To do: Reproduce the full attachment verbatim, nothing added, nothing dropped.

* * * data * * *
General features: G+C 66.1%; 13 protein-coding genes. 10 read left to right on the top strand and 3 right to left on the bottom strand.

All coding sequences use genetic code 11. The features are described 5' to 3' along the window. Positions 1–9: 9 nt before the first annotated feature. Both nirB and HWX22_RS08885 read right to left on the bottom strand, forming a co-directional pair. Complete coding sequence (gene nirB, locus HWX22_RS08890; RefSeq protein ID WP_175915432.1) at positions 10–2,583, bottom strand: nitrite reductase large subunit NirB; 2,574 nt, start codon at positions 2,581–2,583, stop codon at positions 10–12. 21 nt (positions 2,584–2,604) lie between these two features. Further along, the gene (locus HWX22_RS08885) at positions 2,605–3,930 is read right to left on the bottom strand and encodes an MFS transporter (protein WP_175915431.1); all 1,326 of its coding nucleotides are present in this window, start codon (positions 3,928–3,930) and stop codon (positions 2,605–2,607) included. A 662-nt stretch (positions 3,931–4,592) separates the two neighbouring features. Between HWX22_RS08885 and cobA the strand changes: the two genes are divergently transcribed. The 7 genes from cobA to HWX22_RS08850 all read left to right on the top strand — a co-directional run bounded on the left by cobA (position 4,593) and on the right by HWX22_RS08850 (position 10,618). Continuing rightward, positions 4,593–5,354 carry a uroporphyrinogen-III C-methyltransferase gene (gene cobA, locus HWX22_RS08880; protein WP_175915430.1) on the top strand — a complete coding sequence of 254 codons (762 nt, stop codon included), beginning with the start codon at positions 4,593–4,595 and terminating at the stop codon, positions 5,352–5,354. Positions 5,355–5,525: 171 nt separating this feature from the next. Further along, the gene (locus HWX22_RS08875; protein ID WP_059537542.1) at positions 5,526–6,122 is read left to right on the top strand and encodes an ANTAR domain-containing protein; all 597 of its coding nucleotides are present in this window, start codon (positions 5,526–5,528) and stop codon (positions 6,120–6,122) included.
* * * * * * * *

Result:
General features: G+C 66.1%; 13 protein-coding genes. 10 read left to right on the top strand and 3 right to left on the bottom strand.

All coding sequences use genetic code 11. The features are described 5' to 3' along the window. Positions 1–9: 9 nt before the first annotated feature. Both nirB and HWX22_RS08885 read right to left on the bottom strand, forming a co-directional pair. Complete coding sequence (gene nirB, locus HWX22_RS08890; RefSeq protein ID WP_175915432.1) at positions 10–2,583, bottom strand: nitrite reductase large subunit NirB; 2,574 nt, start codon at positions 2,581–2,583, stop codon at positions 10–12. 21 nt (positions 2,584–2,604) lie between these two features. Further along, the gene (locus HWX22_RS08885) at positions 2,605–3,930 is read right to left on the bottom strand and encodes an MFS transporter (protein WP_175915431.1); all 1,326 of its coding nucleotides are present in this window, start codon (positions 3,928–3,930) and stop codon (positions 2,605–2,607) included. A 662-nt stretch (positions 3,931–4,592) separates the two neighbouring features. Between HWX22_RS08885 and cobA the strand changes: the two genes are divergently transcribed. The 7 genes from cobA to HWX22_RS08850 all read left to right on the top strand — a co-directional run bounded on the left by cobA (position 4,593) and on the right by HWX22_RS08850 (position 10,618). Continuing rightward, positions 4,593–5,354 carry a uroporphyrinogen-III C-methyltransferase gene (gene cobA, locus HWX22_RS08880; protein WP_175915430.1) on the top strand — a complete coding sequence of 254 codons (762 nt, stop codon included), beginning with the start codon at positions 4,593–4,595 and terminating at the stop codon, positions 5,352–5,354. Positions 5,355–5,525: 171 nt separating this feature from the next. Further along, the gene (locus HWX22_RS08875; protein ID WP_059537542.1) at positions 5,526–6,122 is read left to right on the top strand and encodes an ANTAR domain-containing protein; all 597 of its coding nucleotides are present in this window, start codon (positions 5,526–5,528) and stop codon (positions 6,120–6,122) included.